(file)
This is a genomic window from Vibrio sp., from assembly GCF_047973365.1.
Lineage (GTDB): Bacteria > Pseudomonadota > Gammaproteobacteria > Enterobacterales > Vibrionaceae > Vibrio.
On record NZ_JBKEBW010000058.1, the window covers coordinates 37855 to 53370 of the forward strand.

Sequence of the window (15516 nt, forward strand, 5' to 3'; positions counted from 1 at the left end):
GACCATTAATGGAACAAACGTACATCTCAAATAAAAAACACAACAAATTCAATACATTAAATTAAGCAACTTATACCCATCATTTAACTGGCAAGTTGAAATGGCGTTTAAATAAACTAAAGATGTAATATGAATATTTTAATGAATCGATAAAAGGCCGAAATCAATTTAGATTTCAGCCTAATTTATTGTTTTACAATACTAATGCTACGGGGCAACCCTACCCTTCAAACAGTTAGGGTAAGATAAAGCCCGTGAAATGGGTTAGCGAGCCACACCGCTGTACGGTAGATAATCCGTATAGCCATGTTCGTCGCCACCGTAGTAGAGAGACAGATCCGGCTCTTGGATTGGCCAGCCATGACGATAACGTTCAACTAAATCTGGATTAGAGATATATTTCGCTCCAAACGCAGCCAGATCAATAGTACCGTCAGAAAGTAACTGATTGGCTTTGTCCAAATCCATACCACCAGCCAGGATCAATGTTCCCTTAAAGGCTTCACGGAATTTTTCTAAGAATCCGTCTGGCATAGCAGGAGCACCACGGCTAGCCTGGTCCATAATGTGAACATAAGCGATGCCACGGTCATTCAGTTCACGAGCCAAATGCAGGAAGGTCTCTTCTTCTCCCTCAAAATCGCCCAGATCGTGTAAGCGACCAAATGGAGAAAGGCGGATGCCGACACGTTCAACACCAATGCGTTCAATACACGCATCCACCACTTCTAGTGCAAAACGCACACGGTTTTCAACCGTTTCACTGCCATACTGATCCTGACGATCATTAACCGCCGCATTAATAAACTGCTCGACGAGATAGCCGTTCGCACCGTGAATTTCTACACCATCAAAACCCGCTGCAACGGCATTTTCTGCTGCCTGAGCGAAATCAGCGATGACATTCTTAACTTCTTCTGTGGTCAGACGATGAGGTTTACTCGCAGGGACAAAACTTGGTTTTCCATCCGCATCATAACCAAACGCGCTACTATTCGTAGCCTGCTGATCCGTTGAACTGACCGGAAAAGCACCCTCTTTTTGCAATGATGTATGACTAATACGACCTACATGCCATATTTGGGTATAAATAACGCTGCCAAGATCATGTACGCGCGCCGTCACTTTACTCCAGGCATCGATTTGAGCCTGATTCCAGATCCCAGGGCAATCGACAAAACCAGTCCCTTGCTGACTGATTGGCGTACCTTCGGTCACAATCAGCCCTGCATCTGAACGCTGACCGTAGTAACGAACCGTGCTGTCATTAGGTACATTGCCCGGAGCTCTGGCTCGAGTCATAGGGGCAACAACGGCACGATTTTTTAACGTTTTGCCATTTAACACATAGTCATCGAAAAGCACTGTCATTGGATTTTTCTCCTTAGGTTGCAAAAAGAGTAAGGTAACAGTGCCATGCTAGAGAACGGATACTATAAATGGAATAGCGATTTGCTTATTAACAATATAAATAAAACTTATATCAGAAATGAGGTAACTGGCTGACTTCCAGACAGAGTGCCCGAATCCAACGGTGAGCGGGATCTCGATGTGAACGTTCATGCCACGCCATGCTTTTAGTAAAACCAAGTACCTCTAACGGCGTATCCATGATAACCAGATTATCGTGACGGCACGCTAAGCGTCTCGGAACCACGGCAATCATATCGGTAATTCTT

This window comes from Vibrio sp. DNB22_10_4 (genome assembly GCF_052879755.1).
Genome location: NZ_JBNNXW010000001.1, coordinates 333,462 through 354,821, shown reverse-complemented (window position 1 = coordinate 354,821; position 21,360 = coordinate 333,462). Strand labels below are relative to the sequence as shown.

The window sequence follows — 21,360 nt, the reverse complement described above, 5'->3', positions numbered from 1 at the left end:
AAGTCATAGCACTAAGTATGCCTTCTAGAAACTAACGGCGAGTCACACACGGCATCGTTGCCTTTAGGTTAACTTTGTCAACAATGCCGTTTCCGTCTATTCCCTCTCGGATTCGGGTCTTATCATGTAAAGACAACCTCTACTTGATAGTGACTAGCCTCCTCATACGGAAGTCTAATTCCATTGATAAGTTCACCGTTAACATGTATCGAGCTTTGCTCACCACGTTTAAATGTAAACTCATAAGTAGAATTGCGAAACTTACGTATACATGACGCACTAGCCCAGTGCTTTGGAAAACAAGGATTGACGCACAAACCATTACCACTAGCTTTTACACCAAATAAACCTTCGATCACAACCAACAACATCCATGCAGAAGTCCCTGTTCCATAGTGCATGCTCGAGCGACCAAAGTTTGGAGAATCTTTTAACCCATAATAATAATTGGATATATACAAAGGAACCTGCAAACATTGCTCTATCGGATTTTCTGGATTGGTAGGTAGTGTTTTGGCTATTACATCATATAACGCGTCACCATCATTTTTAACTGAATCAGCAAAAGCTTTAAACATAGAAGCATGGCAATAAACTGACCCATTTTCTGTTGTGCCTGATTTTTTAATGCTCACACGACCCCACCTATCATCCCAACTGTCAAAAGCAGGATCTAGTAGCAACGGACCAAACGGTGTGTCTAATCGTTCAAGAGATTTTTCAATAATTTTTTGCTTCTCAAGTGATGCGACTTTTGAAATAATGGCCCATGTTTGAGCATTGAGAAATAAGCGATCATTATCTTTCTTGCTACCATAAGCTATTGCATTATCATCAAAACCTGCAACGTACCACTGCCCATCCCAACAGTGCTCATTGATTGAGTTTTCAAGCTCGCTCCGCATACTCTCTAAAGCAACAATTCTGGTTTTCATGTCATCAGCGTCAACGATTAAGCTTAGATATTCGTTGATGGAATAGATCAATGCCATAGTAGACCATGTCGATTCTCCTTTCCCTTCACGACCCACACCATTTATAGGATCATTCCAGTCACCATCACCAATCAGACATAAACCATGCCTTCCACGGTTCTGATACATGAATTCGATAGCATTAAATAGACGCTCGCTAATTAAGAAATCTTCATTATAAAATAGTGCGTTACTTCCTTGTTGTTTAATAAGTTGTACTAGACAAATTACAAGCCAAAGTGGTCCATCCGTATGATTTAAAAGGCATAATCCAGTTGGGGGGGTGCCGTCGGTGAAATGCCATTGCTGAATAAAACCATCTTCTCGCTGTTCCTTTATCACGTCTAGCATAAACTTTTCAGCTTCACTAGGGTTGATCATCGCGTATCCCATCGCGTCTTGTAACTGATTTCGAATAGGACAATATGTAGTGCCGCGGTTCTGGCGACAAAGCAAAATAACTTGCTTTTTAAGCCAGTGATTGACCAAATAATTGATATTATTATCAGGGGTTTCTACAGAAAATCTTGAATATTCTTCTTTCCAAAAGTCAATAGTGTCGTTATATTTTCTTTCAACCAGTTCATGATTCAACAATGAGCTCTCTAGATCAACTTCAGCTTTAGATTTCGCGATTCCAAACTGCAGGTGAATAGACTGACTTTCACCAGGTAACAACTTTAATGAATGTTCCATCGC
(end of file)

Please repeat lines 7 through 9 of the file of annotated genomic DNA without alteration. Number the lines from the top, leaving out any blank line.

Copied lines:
Genome location: NZ_JBNNXW010000001.1, coordinates 333,462 through 354,821, shown reverse-complemented (window position 1 = coordinate 354,821; position 21,360 = coordinate 333,462). Strand labels below are relative to the sequence as shown.

The window sequence follows — 21,360 nt, the reverse complement described above, 5'->3', positions numbered from 1 at the left end:
AAGTCATAGCACTAAGTATGCCTTCTAGAAACTAACGGCGAGTCACACACGGCATCGTTGCCTTTAGGTTAACTTTGTCAACAATGCCGTTTCCGTCTATTCCCTCTCGGATTCGGGTCTTATCATGTAAAGACAACCTCTACTTGATAGTGACTAGCCTCCTCATACGGAAGTCTAATTCCATTGATAAGTTCACCGTTAACATGTATCGAGCTTTGCTCACCACGTTTAAATGTAAACTCATAAGTAGAATTGCGAAACTTACGTATACATGACGCACTAGCCCAGTGCTTTGGAAAACAAGGATTGACGCACAAACCATTACCACTAGCTTTTACACCAAATAAACCTTCGATCACAACCAACAACATCCATGCAGAAGTCCCTGTTCCATAGTGCATGCTCGAGCGACCAAAGTTTGGAGAATCTTTTAACCCATAATAATAATTGGATATATACAAAGGAACCTGCAAACATTGCTCTATCGGATTTTCTGGATTGGTAGGTAGTGTTTTGGCTATTACATCATATAACGCGTCACCATCATTTTTAACTGAATCAGCAAAAGCTTTAAACATAGAAGCATGGCAATAAACTGACCCATTTTCTGTTGTGCCTGATTTTTTAATGCTCACACGACCCCACCTATCATCCCAACTGTCAAAAGCAGGATCTAGTAGCAACGGACCAAACGGTGTGTCTAATCGTTCAAGAGATTTTTCAATAATTTTTTGCTTCTCAAGTGATGCGACTTTTGAAATAATGGCCCATGTTTGAGCATTGAGAAATAAGCGATCATTATCTTTCTTGCTACCATAAGCTATTGCATTATCATCAAAACCTGCAACGTACCACTGCCCATCCCAACAGTGCTCATTGATTGAGTTTTCAAGCTCGCTCCGCATACTCTCTAAAGCAACAATTCTGGTTTTCATGTCATCAGCGTCAACGATTAAGCTTAGATATTCGTTGATGGAATAGATCAATGCCATAGTAGACCATGTCGATTCTCCTTTCCCTTCACGACCCACACCATTTATAGGATCATTCCAGTCACCATCACCAATCAGACATAAACCATGCCTTCCACGGTTCTGATACATGAATTCGATAGCATTAAATAGACGCTCGCTAATTAAGAAATCTTCATTATAAAATAGTGCGTTACTTCCTTGTTGTTTAATAAGTTGTACTAGACAAATTACAAGCCAAAGTGGTCCATCCGTATGATTTAAAAGGCATAATCCAGTTGGGGGGGTGCCGTCGGTGAAATGCCATTGCTGAATAAAACCATCTTCTCGCTGTTCCTTTATCACGTCTAGCATAAACTTTTCAGCTTCACTAGGGTTGATCATCGCGTATCCCATCGCGTCTTGTAACTGATTTCGAATAGGACAATATGTAGTGCCGCGGTTCTGGCGACAAAGCAAAATAACTTGCTTTTTAAGCCAGTGATTGACCAAATAATTGATATTATTATCAGGGGTTTCTACAGAAAATCTTGAATATTCTTCTTTCCAAAAGTCAATAGTGTCGTTATATTTTCTTTCAACCAGTTCATGATTCAACAATGAGCTCTCTAGATCAACTTCAGCTTTAGATTTCGCGATTCCAAACTGCAGGTGAATAGACTGACTTTCACCAGGTAACAACTTTAATGAATGTTCCATCGC